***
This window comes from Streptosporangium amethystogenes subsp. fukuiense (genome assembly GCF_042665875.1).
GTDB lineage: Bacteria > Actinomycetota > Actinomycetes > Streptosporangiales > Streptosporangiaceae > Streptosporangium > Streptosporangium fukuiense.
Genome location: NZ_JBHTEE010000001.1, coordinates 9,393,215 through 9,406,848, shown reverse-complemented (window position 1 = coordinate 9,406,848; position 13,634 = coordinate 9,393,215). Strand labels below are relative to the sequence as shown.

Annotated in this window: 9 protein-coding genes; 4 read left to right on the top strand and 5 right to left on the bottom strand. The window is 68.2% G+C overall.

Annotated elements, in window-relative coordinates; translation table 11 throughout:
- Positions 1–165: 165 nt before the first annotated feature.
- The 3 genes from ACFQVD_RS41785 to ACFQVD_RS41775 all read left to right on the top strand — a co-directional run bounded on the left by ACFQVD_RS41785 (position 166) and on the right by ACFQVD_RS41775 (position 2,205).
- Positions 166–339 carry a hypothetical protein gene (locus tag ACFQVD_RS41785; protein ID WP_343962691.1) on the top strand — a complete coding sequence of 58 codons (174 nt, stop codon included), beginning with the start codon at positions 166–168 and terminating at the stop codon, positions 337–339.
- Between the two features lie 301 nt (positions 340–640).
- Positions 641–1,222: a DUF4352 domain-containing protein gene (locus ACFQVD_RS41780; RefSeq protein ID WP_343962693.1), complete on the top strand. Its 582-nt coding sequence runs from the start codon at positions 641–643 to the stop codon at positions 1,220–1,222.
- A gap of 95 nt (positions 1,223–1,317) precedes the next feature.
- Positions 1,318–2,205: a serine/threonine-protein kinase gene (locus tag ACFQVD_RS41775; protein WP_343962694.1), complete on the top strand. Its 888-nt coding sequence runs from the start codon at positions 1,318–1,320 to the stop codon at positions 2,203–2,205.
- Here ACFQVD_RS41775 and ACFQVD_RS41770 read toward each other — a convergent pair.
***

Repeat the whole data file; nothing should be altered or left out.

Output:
This window comes from Streptosporangium amethystogenes subsp. fukuiense (genome assembly GCF_042665875.1).
GTDB lineage: Bacteria > Actinomycetota > Actinomycetes > Streptosporangiales > Streptosporangiaceae > Streptosporangium > Streptosporangium fukuiense.
Genome location: NZ_JBHTEE010000001.1, coordinates 9,393,215 through 9,406,848, shown reverse-complemented (window position 1 = coordinate 9,406,848; position 13,634 = coordinate 9,393,215). Strand labels below are relative to the sequence as shown.

Annotated in this window: 9 protein-coding genes; 4 read left to right on the top strand and 5 right to left on the bottom strand. The window is 68.2% G+C overall.

Annotated elements, in window-relative coordinates; translation table 11 throughout:
- Positions 1–165: 165 nt before the first annotated feature.
- The 3 genes from ACFQVD_RS41785 to ACFQVD_RS41775 all read left to right on the top strand — a co-directional run bounded on the left by ACFQVD_RS41785 (position 166) and on the right by ACFQVD_RS41775 (position 2,205).
- Positions 166–339 carry a hypothetical protein gene (locus tag ACFQVD_RS41785; protein ID WP_343962691.1) on the top strand — a complete coding sequence of 58 codons (174 nt, stop codon included), beginning with the start codon at positions 166–168 and terminating at the stop codon, positions 337–339.
- Between the two features lie 301 nt (positions 340–640).
- Positions 641–1,222: a DUF4352 domain-containing protein gene (locus ACFQVD_RS41780; RefSeq protein ID WP_343962693.1), complete on the top strand. Its 582-nt coding sequence runs from the start codon at positions 641–643 to the stop codon at positions 1,220–1,222.
- A gap of 95 nt (positions 1,223–1,317) precedes the next feature.
- Positions 1,318–2,205: a serine/threonine-protein kinase gene (locus tag ACFQVD_RS41775; protein WP_343962694.1), complete on the top strand. Its 888-nt coding sequence runs from the start codon at positions 1,318–1,320 to the stop codon at positions 2,203–2,205.
- Here ACFQVD_RS41775 and ACFQVD_RS41770 read toward each other — a convergent pair.